Human Rights Watch has condemned Tehran for charging a human rights advocate again barely a year after she was freed from prison, claiming that it “demonstrates Iranian authorities’ willingness to squash any grassroots human rights work.”
Narges Mohammadi, a rights activist, was sentenced earlier this month to six years in jail for “assembly and collusion to act against national security,” and to two years in prison and 74 lashes for “acting against national security and disrupting public order,” according to her husband.
He said that the trial was held behind closed doors and lasted little more than five minutes.
“Iranian authorities’ cruel detention and prosecution of Narges Mohammadi only one year after she was released from an earlier prison term, and then piling on more unfair prison sentences, are clearly intended to crush her into silence at all costs,” said Tara Sepehri Far, senior Iran researcher at Human Rights Watch.
“People like Narges Mohammadi are the ones who struggle to bring Iranian civil society together,” she concluded. Governments that engage in diplomatic relations with Iran should make it a point to encourage the regime to discontinue its persistent assault on human rights activists.”
Iran has long been chastised for its treatment of Iranians deemed to have shown dissatisfaction with the regime or advocated for any change, big or little.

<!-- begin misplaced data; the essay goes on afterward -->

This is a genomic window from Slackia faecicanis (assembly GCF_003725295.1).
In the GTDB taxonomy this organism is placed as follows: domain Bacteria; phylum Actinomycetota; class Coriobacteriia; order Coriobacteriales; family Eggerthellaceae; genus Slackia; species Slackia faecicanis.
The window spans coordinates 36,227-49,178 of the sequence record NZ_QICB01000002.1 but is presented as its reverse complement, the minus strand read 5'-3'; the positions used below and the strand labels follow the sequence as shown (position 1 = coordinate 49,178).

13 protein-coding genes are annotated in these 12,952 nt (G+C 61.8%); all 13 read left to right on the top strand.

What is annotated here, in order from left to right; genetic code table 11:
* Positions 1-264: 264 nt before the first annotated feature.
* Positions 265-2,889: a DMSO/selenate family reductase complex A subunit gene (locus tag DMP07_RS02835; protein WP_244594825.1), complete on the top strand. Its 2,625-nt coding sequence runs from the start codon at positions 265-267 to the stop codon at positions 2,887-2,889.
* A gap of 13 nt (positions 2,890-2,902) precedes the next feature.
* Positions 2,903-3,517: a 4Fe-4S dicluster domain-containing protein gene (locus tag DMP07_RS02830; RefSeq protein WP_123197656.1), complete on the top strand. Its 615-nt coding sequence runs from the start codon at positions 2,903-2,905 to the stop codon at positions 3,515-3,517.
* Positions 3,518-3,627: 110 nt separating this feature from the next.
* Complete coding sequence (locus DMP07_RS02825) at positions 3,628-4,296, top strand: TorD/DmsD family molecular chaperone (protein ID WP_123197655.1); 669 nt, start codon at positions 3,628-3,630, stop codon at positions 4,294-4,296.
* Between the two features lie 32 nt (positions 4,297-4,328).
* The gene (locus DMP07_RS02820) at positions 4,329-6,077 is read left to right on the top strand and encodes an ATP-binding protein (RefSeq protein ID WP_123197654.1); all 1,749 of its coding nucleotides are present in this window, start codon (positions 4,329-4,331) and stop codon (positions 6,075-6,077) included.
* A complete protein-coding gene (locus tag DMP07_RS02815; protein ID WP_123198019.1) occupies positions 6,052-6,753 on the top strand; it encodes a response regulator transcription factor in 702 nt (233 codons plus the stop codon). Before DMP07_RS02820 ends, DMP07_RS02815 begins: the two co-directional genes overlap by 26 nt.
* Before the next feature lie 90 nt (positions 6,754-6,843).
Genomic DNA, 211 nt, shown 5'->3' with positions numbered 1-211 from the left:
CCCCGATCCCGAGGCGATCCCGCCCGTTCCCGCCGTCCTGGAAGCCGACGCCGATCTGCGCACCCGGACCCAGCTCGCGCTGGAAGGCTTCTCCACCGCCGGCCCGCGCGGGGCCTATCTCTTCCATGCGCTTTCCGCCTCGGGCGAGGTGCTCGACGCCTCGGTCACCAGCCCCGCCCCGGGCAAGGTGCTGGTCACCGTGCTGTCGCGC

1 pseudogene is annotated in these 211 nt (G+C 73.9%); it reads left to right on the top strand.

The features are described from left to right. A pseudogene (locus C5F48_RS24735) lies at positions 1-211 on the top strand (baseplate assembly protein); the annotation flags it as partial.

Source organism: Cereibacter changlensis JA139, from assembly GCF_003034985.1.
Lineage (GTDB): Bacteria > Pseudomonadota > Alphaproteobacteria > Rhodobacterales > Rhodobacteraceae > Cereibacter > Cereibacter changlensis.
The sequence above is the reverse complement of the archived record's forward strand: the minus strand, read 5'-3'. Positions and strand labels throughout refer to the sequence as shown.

Baktash Abdin, an Iranian poet and filmmaker, died of coronavirus illness (COVID-19) in early January while serving a six-year term in Iran’s infamous Evin prison.
At the time, the Paris-based media rights organization Reporters Without Borders blamed the Iranian government for his death.
According to the organisation, he “had been unfairly condemned to six years in jail and was in confinement in hospital, sick with COVID-19 and denied of the essential care,” and “RSF blames the regime’s authorities for his death.”
According to HRW, the punishments for people like Mohammadi and the deaths of people like Abdin are part of a pattern of repression that reaches deep into the Iranian paradigm of administration.
According to the organisation, “at the heart of Iranian people’ difficulties is an unaccountable and severely authoritarian regime.” Iranian authorities have ignored or punished nonviolent opposition and have undertaken a systematic assault on civil society, including labor activists, attorneys, and human rights defenders, as well as journalists and former high political figures.”